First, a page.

Makazhoy

These localities are now almost empty. A dozen villages are totally deserted. Only a few people continue to live here, and only in one village, Makazhoy. The other villages – Kenkhi, Kiri, Buni, and so on, are now derelict. The mountain folk who remain socialize with residents of the border villages in Dagestan, for they are geographically closer.

The occupations of the Cheberloyans are the ones traditional among mountain-dwellers: cattle breeding and bee-keeping. Fortunately, the climatic conditions allow them. The area is located in alpine meadows. In winter the road is cut off from the outside world. The mountain folk themselves sat that this time of year is the most tedious one, for there isn’t even any one to talk to on the long winter nights. Things liven up in spring, when their relatives travel to the mountains, and there have recently been some visitors who simply want to relax and breathe fresh mountain air for a few days.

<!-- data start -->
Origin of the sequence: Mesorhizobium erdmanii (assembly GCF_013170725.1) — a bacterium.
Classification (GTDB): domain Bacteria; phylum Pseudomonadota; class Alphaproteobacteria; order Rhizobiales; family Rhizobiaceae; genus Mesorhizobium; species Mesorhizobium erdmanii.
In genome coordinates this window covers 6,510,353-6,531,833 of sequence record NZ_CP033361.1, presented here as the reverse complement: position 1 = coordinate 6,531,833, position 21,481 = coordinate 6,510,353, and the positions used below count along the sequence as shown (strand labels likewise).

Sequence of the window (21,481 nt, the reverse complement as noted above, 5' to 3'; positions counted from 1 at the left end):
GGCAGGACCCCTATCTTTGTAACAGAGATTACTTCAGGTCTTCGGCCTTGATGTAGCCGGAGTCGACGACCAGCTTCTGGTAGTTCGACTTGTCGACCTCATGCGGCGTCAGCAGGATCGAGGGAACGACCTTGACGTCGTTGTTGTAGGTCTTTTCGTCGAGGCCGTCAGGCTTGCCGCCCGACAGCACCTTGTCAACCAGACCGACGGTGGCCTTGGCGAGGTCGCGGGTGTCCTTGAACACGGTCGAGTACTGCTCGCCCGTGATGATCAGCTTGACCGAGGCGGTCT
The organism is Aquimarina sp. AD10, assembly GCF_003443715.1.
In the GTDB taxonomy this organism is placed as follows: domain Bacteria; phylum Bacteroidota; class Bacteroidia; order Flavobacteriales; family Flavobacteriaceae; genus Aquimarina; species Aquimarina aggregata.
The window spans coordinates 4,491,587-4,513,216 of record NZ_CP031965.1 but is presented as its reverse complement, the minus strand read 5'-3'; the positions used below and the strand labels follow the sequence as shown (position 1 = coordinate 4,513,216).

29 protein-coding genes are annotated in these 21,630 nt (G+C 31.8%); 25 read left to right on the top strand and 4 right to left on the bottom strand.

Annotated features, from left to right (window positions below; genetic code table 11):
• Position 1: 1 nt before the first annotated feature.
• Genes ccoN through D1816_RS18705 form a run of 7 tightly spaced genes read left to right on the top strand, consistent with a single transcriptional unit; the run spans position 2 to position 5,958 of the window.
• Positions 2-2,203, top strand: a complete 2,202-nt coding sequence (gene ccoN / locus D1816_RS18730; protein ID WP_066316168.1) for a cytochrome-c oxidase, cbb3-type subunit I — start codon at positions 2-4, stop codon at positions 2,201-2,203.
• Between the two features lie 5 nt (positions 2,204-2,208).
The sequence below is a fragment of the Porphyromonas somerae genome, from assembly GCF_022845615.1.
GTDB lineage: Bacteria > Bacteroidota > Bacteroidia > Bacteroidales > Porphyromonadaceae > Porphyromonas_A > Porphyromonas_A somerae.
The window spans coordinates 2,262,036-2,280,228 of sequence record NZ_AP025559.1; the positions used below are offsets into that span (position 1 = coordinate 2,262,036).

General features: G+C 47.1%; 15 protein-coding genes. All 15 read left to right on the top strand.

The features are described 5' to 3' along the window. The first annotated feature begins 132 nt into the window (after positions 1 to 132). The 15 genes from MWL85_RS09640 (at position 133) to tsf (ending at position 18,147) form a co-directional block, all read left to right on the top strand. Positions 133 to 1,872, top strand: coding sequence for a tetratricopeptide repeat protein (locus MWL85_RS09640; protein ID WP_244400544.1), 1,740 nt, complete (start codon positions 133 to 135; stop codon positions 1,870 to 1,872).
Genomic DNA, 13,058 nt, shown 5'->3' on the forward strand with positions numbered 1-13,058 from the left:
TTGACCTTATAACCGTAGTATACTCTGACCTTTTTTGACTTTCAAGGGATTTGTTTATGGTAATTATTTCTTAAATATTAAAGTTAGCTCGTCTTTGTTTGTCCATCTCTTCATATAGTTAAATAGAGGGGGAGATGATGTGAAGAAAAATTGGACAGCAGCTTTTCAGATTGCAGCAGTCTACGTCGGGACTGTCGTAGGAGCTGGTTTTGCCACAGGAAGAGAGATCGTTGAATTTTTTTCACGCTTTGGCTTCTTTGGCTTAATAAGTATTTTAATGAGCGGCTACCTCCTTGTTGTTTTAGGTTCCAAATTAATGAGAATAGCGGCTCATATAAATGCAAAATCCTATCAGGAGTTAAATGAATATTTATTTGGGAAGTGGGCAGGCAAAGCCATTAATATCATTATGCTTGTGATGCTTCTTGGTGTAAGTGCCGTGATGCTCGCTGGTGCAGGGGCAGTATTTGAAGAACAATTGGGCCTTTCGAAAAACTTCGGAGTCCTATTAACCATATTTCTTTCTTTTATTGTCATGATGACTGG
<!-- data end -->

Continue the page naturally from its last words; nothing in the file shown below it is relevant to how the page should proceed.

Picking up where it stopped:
56-year-old Adiz has lived in Makazhoy since 1959. He returned here with his family after the authorities gave the Chechens permission to return from their exile in Kazakhstan. Recently he has been based in the village of Petropavlovskaya, but he spends each summer in Makazhoy until the onset of winter. “It used to be good. There was life here,” he says with nostalgia in his voice. “We say bad things about the Soviet times, but in those days there was a road which the services looked after. Nowadays no one wants to have anything to do with these places. In the old days there were 244 families living here. Now there’s practically no one,” Adiz says as he stirs some mutton in a saucepan on the fire.